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5.4 Styles and Variants

 
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5.4 Styles and Variants

Compared with everything that's gone before, this section is practically a no-brainer. The properties discussed herein are so straightforward, and the complexities are so minimal, that this will probably all come as a great relief. First, we'll talk about font-style, and then move on to font-variant before wrapping up with the font properties.

5.4.1 Fonts with Style

font-style is very simple: it's used to select between normal text, italic text, and oblique text. That's it! The only complication is in recognizing the difference between italic and oblique text and in knowing why browsers don't always give you a choice.

font-style


Values

italic | oblique | normal | inherit


Initial value

normal


Applies to

all elements


Inherited

yes


Computed value

as specified


The default value of font-style is, as you can see, normal. This refers to "upright" text, which is probably best described as "text that is not italic or otherwise slanted." The vast majority of text in this book is upright, for instance. That leaves only an explanation of the difference between italic and oblique text. For that, it's easiest to turn to Figure 5-16, which illustrates the differences very clearly.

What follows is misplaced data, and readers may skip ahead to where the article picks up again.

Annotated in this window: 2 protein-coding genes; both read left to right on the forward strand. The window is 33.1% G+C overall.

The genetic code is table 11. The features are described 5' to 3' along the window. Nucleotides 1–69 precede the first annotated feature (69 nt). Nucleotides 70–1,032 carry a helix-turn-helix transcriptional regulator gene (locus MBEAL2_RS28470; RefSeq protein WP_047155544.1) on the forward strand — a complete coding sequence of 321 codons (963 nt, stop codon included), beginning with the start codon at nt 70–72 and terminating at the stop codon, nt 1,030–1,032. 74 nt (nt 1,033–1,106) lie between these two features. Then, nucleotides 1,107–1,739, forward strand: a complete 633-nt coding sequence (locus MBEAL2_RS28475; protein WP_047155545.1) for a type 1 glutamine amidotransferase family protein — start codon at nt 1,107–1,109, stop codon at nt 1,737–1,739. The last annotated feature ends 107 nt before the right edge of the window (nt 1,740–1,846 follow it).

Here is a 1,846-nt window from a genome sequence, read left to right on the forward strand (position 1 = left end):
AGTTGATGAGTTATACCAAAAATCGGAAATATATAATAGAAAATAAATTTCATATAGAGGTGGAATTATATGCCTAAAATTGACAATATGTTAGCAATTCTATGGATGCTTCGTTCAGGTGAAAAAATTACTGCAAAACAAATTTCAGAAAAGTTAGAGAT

Figure 5-16. Italic and oblique text in detail
figs/css2_0516.gif

Basically, italic text is a separate font face, with small changes made to the structure of each letter to account for the altered appearance. This is especially true of serif fonts, where, in addition to the fact that the text characters "lean," the serifs may be altered in an italic face. Oblique text, on the other hand, is simply a slanted version of the normal, upright text. Font faces with labels like "Italic," "Cursive," and "Kursiv" are usually mapped to the italic keyword, while oblique can be assigned faces with labels such as "Oblique," "Slanted," and "Incline."

If you want to make sure that a document uses italic text in familiar ways, you could write a style sheet like this:

p {font-style: normal;}

em, i {font-style: italic;}

These styles would make paragraphs use an upright font, as usual, and cause the em and i elements to use an italic fontagain, as usual. On the other hand, you might decide that there should be a subtle difference between em and i:

p {font-style: normal;}

em {font-style: oblique;}

i {font-style: italic;}

If you look closely at Figure 5-17, you'll see there is no apparent difference between the em and i elements. In practice, not every font is so sophisticated as to have both an italic face and an oblique face, and even fewer web browsers are sophisticated enough to tell the difference when both faces do exist.

Figure 5-17. More font styles
figs/css2_0517.gif

If either of these is the case, then there are a few things that can happen. If there is no "Italic" face, but there is an "Oblique" face, then the latter can be used for the former. If the situation is reversedan "Italic" face exists, but there is no defined "Oblique" facethe user agent may not substitute the former for the latter, according to the specification. Finally, the user agent can simply generate the oblique face by computing a slanted version of the upright font. In fact, this is what most often happens in a digital world, where it's fairly simple to slant a font using a simple computation.